Medicines : Rapporteur Insists on Patients' Rights to Information

European Social Policy, June 10, 2010 | Go to article overview

Medicines : Rapporteur Insists on Patients' Rights to Information


MEP Christofer Fjellner (EPP, Sweden) considers the European Commission's proposals on information to the general public on medicinal products subject to medical prescription to be too centred on the rights of pharmaceutical companies. Consequently, he would like to shift the focus to patients' rights. This is one of the aspects he will defend, in his capacity as rapporteur, during an exchange of views on these proposals in the European Parliament's Committee on Environment (ENVI), on 3 June.

Two texts are concerned: a proposal for a regulation amending Regulation (EC) N[degrees] 726/2004 laying down Community procedures for the authorisation and supervision of medicinal products for human and veterinary use; and a proposal for a directive amending Directive 2001/83/EC on a Community code relating to medicinal products for human use. These proposals, submitted in December 2008, aim to fill a gap in the current pharmaceutical legislation, while ensuring that the direct advertising ban on prescription-only medicines is maintained. This approach has been highly contested by the Council, where work on these two texts has made little progress.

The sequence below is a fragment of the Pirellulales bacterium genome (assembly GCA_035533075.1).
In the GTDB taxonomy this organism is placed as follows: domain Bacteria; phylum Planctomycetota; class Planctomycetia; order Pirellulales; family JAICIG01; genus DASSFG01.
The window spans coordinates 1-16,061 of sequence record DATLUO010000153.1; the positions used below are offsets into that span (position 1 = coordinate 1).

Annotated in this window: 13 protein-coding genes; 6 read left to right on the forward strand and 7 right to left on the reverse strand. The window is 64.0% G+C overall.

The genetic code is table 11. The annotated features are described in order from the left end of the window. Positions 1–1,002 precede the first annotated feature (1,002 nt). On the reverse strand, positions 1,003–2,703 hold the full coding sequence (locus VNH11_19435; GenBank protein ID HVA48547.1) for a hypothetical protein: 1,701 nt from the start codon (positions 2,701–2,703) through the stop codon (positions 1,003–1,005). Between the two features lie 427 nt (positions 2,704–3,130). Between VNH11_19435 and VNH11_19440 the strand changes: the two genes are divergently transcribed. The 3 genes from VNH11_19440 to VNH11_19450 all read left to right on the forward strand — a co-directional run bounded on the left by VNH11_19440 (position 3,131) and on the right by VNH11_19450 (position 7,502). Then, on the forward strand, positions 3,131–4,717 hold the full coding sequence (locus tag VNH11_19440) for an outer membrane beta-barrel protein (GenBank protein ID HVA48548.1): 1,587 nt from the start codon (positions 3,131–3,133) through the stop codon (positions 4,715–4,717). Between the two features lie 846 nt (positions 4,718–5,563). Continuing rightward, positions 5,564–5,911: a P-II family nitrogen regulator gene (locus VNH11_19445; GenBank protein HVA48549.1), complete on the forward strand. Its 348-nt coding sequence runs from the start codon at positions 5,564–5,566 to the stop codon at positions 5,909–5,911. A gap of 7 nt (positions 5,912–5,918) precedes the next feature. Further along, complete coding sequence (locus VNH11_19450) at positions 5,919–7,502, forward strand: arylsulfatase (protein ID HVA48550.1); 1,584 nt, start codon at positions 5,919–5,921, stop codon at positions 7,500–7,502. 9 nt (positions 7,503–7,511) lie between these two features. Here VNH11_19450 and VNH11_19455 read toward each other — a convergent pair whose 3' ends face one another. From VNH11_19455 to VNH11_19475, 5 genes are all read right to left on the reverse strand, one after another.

For Fjellner, the proposals must be focused around "patients' rights to information". In the reasons for his draft report, he underlined that "the possibility to make information available to patients may not be used as an advertisement opportunity for the pharmaceutical companies". Information, he believes, must be made "available and easily accessible" and this availability should be based on the pull' principle (active search for information). In other words, information should be made available to those patients who are searching for it themselves. He supports the use of more traditional channels, such as correspondence, and is not in favour of using printed media to convey this information.

He also wishes to make a clearer distinction between advertisement and information, specifying in particular that "no promotional material on prescription-only medicines could be made available".

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